The curious case of socio-economic rights (preventing the rational? socio-economic rights and the phenomenon of blaming the victim, Irish style)
|Title:||The curious case of socio-economic rights (preventing the rational? socio-economic rights and the phenomenon of blaming the victim, Irish style)||Authors:||Murray, Thomas P. (Thomas Patrick)||Permanent link:||http://hdl.handle.net/10197/2396||Date:||2009||Abstract:||This paper examines the influence of political culture upon constitutional reasoning and deliberation, specifically with regard to answering the question : why have socioeconomic rights not received a more effective protection in the Irish Constitution? Beyond the flotsam and jetsam of crusades and campaigns, I suggest, the politics of the Irish Constitution were and remain, intellectual, moral and ontological. What follows therefore represents a considered defence of this position, primarily with a view to demonstrating the need for a politico-sociological examination of the constitution's development. Drawing on the classic account of constitutional change, namely Basil Chubb's The Politics of the Irish Constitution (1991), I question the conventionally static depiction of the constitution's relationship to social justice concerns. Subsequently, I present an alternative way of approaching this relationship provided by Steven Lukes and HLA Hart, an approach that calls our attention to the underlying battle of ideas concerning justice, morality and the source of human rights. Finally, in light of this approach, I re-evaluate just one of the contributions to the debate on constitutional reform, namely Vincent Grogan's 'The Constitution and the Natural Law'. In demonstrating the implicit assumptions of Grogan's thesis, this paper aims to make clear the potential of this ideational perspective for opening conventional analysis to significant reconsideration.||Funding Details:||Not applicable||Type of material:||Working Paper||Publisher:||University College Dublin. Institute for British-Irish Studies||Copyright (published version):||The author, 2009||Keywords:||Constitution;Socio-economic rights;Ireland;Constitutional change||Subject LCSH:||Political culture--Ireland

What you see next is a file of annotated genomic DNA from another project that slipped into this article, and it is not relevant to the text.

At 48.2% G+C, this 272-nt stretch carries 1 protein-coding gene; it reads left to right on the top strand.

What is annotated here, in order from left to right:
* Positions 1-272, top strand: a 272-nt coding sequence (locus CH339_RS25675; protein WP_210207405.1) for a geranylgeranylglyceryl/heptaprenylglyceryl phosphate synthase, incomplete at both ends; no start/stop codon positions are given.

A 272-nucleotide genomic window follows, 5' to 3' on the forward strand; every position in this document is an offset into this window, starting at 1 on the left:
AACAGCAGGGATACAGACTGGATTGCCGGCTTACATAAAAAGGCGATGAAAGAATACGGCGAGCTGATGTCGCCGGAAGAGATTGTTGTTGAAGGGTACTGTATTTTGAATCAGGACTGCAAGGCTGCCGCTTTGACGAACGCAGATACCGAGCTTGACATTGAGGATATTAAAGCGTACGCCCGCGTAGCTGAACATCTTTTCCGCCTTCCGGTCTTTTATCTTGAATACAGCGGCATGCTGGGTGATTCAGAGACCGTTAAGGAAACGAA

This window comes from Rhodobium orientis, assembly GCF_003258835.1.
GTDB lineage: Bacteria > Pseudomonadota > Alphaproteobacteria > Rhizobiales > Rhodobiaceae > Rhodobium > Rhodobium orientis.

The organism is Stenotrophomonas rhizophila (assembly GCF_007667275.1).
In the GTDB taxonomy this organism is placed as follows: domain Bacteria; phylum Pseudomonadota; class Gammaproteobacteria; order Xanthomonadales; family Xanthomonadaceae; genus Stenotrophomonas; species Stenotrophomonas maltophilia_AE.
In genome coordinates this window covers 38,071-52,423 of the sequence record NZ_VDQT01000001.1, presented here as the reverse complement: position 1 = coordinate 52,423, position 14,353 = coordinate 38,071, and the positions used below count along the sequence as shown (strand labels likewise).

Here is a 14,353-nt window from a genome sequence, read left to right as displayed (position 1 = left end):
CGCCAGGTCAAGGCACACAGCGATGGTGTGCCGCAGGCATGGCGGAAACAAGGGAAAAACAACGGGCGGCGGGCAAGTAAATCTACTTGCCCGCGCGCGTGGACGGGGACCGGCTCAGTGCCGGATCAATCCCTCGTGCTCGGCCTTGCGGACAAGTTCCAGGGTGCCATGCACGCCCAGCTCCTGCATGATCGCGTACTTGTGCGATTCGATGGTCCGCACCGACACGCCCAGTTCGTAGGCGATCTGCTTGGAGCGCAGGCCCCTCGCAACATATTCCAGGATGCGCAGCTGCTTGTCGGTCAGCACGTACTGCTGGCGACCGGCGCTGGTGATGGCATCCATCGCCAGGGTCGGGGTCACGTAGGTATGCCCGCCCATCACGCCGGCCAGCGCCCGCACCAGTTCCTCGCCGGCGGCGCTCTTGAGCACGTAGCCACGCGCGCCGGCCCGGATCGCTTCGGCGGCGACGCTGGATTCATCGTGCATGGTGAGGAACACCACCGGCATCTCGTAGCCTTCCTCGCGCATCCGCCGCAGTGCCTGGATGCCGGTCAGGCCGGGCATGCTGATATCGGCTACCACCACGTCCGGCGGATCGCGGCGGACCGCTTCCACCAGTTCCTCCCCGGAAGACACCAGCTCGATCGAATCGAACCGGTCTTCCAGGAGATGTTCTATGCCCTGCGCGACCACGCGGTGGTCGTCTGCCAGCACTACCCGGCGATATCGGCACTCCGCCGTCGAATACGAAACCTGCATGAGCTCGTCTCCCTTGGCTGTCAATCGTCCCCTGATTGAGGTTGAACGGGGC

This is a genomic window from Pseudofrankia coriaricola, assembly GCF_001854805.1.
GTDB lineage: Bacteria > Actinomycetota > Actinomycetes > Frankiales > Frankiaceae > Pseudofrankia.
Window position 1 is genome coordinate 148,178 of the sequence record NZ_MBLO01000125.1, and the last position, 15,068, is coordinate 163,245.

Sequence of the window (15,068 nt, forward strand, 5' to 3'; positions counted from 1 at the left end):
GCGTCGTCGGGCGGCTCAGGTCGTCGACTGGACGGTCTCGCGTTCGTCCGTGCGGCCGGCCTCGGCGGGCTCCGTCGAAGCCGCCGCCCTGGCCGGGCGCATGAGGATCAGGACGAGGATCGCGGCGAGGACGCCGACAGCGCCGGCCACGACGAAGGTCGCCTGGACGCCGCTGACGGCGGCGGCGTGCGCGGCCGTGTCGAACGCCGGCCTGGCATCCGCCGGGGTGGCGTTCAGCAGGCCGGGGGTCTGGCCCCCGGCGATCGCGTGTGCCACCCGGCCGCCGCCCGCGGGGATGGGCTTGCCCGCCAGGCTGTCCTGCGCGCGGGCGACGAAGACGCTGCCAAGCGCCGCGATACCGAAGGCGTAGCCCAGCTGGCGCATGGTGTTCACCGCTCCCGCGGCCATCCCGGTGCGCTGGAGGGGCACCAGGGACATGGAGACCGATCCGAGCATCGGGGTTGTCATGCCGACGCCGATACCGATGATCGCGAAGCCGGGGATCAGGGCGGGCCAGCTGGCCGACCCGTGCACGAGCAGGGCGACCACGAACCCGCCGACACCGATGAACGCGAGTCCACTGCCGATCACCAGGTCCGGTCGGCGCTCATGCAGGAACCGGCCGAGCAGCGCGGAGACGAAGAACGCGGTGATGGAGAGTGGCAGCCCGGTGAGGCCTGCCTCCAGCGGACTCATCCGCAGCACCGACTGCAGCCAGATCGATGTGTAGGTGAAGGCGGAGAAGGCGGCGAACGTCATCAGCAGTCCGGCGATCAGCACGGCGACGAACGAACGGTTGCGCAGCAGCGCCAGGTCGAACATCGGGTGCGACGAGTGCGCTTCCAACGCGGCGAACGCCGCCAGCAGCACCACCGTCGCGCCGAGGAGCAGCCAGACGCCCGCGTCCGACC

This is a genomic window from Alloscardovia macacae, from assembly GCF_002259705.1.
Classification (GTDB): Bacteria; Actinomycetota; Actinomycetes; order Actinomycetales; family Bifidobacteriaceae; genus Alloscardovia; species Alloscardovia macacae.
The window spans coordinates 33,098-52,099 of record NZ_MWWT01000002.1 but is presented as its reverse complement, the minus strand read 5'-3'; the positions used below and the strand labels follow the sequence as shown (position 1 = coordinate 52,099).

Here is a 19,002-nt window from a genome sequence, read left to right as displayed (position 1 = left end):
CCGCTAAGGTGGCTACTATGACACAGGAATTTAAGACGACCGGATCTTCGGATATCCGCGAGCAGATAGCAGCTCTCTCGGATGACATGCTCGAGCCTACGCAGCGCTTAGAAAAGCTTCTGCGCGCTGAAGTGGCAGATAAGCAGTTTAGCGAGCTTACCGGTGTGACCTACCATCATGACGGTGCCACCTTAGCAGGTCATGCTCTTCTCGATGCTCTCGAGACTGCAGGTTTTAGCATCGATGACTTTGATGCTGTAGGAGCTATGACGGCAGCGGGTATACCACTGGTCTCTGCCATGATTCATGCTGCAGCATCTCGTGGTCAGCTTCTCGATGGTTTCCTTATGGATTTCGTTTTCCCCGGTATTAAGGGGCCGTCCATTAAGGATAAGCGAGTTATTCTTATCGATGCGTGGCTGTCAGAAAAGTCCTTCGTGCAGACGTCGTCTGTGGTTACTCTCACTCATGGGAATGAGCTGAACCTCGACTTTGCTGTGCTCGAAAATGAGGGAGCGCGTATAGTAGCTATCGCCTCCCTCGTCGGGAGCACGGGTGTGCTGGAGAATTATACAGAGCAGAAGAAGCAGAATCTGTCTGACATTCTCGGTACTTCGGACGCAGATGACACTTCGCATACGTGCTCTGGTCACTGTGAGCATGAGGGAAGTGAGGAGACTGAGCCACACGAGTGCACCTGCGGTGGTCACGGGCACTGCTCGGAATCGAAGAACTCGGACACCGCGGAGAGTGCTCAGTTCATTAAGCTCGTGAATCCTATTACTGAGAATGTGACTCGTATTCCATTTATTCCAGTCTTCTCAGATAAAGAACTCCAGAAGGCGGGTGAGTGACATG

|Language:||en||Status of Item:||Peer reviewed||Conference Details:||An early draft of this paper was presented at the conference “Politics, Economy and Society: Irish Developmentalism, 1958-2008”, Institute for British-Irish Studies, University College Dublin, 12 March 2009. Subsequent presentations include those made to the International Society of Political Psychology (Trinity College Dublin, 17 July 2009) and the European Consortium on Political Research (University of Potsdam, 12 September 2009).|
|Appears in Collections:||Institute for British-Irish Studies (IBIS) Working Papers and Policy Papers|
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